Monday, August 10, 2009

Food Science: Should Bread Dough Be Kneaded Twice?

Something I've wanted to do on this blog for a while, since I have a scientific background, is "food science." I like to find things out for myself when I can, and I think people find it interesting to read about these kinds of experiments. Since my sourdough starter is rip-roaring these days, I'm making a lot of bread, and so the first installment of what I'm calling "Food Science" is an investigation using bread.

I've been reading a lot about bread making lately, as would make sense, and one thing I've noted in a few cookbooks is that most recommend directly against a second kneading phase (which I still like very much for flatbreads because of the chewy texture it seems to impart). I almost always knead the dough again after I punch it down, but yesterday I decided to do some science. I made the dough as usual, just a normal sourdough recipe, and then after the first rise, I cut the dough into two pieces, as equal in size as I could manage. One of those pieces was kneaded a second time for approximately ten minutes, and the other was carefully and delicately shaped into a baguette without a second knead, trying to preserve much of the volume from the first rise. Here's the two loaves just after shaping, the re-kneaded loaf in front:
two sourdough baguette loaves before the second riseAs you can see (if you look carefully), the dough in the rear is slightly larger than the loaf in the front because of the gas bubbles that have been retained by not kneading it a second time.

There are two competing ideas, both entrenched in the art and science of bread making that lead me to have curiosity about which will be a more effective approach. First of all, more air is more air, and it should lead to more volume in the loaf that wasn't kneaded a second time. Furthermore, there should be less-developed gluten in that loaf, so hopefully it will even be able to rise further on the second rise, getting some of that bubbly texture that is typical of sourdough loaves. On the other hand, re-kneading the dough should redistribute the ingredients, though it pops many of the air bubbles, giving the yeast a better chance at finding the food it needs to grow during the second rise. It should also help stretch the gluten and develop it further, perhaps facilitating the second rise even more (since the dough will be relaxing while it rises that second time). What's going to happen?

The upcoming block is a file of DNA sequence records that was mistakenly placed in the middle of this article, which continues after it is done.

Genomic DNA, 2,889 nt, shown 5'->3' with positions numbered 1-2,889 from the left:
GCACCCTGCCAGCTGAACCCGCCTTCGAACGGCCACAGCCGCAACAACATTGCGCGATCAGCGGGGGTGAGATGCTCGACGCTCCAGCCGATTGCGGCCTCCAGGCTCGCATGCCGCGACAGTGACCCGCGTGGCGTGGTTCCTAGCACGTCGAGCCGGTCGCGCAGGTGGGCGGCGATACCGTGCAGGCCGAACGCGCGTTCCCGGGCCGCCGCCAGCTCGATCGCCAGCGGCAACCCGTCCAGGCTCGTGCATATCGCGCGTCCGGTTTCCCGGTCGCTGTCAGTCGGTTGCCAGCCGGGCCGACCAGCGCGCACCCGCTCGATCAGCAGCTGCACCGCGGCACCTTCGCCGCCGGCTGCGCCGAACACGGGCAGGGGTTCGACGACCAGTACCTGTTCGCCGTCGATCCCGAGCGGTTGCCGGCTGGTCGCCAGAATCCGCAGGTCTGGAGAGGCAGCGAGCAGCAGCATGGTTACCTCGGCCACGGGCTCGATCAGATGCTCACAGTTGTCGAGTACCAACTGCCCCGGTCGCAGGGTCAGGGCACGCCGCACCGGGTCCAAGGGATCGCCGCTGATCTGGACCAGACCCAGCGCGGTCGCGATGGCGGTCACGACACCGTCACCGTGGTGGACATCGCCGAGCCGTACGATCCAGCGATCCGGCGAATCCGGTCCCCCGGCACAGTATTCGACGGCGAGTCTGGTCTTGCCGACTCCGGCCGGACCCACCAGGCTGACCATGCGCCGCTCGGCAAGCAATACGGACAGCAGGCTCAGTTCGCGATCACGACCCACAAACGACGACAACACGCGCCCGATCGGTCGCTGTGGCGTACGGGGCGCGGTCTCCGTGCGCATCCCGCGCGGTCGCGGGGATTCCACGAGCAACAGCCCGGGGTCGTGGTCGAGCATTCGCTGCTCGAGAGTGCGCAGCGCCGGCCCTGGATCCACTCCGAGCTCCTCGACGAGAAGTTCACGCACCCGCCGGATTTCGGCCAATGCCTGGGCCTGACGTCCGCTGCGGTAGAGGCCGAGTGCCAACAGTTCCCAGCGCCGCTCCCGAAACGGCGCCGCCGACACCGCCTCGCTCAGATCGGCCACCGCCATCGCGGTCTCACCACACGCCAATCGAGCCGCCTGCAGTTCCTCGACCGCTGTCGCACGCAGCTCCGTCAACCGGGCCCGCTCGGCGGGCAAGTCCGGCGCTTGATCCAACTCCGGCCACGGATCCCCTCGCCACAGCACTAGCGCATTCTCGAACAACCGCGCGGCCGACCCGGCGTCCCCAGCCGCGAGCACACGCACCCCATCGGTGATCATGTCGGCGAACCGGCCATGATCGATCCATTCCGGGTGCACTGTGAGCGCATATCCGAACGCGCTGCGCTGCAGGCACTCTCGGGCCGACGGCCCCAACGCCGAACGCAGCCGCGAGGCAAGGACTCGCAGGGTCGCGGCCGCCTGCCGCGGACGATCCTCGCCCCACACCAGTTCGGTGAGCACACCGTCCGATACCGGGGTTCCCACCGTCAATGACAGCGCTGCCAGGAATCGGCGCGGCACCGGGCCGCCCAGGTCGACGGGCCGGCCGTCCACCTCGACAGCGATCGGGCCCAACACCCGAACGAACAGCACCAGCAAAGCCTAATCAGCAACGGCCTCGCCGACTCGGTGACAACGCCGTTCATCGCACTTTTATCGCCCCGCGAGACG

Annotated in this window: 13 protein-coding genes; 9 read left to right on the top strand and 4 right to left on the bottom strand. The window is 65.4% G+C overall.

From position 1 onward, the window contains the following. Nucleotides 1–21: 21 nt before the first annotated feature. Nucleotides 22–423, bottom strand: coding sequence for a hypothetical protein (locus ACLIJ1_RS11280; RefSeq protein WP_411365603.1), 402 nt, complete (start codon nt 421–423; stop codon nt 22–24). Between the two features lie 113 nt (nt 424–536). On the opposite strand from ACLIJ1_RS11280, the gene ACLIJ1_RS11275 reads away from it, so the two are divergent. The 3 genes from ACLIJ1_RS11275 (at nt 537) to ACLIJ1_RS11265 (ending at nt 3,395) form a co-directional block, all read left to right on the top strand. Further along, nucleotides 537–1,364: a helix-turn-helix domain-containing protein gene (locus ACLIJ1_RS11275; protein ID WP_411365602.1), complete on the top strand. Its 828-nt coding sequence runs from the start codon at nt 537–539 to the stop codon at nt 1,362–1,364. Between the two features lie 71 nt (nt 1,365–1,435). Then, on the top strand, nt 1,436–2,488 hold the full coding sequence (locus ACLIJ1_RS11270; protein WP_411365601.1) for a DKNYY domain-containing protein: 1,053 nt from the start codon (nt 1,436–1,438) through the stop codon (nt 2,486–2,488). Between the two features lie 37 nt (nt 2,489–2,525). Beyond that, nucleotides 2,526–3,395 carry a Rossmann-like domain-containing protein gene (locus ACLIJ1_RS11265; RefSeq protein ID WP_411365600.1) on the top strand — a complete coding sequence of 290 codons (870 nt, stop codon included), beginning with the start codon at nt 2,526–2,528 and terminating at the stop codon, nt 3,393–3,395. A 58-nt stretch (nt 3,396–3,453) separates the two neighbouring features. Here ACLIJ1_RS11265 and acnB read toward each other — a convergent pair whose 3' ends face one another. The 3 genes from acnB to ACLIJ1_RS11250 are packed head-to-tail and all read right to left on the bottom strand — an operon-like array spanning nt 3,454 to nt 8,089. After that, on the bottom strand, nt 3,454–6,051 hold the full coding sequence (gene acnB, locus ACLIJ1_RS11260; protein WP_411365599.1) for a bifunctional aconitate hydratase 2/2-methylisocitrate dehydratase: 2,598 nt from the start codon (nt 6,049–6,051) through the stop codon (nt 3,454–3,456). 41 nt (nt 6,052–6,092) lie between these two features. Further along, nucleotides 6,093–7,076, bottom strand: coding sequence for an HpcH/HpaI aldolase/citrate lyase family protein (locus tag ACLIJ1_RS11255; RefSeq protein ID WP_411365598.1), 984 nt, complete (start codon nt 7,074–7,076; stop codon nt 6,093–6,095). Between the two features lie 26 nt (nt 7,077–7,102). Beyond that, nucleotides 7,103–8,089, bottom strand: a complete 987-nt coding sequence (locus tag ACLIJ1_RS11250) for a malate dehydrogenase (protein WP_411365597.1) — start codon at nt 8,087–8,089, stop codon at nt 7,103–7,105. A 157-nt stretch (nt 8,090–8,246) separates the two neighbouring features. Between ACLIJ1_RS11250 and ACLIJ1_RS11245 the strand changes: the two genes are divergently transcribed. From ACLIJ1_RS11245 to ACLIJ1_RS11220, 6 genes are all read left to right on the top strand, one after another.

An hour later, I took another picture, but it doesn't tell the whole story. For the first half an hour of the second rise, the loaf that was not re-kneaded was clearly larger than the loaf that was. By the time I took the picture, after an hour (when the re-kneaded loaf had approximately doubled in volume), the loaf that I had merely shaped (and didn't re-knead) seemed to be smaller and had a surface appearance not unlike stretch marks, as if it had stretched and then shrunken back. Perhaps its second rise went on too long. Perhaps the redistribution of the ingredients really was important. I'm not sure. Here's the result after the second rise, though, with the re-kneaded loaf in front:
two sourdough baguettes after the second riseObserve that the loaf in front, which was re-kneaded, appears smoother and is legitimately slightly larger than the loaf in back, which was not re-kneaded.

After scoring them as identically as I could using diagonal marks, I baked the loaves. The oven-spring of the re-kneaded loaf was also noticeably larger than that of the shaped loaf. Hmm.... Twenty-five minutes in a 400 F oven gave me this:
two sourdough baguettes freshly out of the ovenThe loaf in front, the re-kneaded loaf, is obviously bigger and better-looking. So much for the idea that more preserved gas means a more voluminous loaf....

The real question lies in what they look like inside, though. See for yourself (nearly identical):
two sourdough baguettes freshly baked and cut although they didn't seem to rise enoughThe loaves are oriented as before, but it doesn't really matter since they're pretty well identical inside: no big bubbles in either, just a pleasant, smooth, bread-like texture.

So... in a side-by-side comparison, the results of this experiment (re-kneading versus not re-kneading) are:
Taste: Identical (sourdough-bread-like).
Texture: Essentially identical (pleasantly springy with a nice mouth feel).
Density: The re-kneaded loaf is slightly lighter than the not-re-kneaded loaf.

The jury is out, then, because the body of literature on "don't re-knead the dough" is pretty extensive and yet this small experiment (that wasn't performed under ideal conditions) seems to suggest otherwise. The main result of this experiment: two yummy loaves of bread that I get to eat simultaneously in alternating fashion! Win-win? I think so.

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Hot relax said...

Very useful tips

+^! said...

Very good experiment, I've been trying to find out if rekneading the dough will actually degas it. Now I know it's safe to reknead dough, probably better for it too!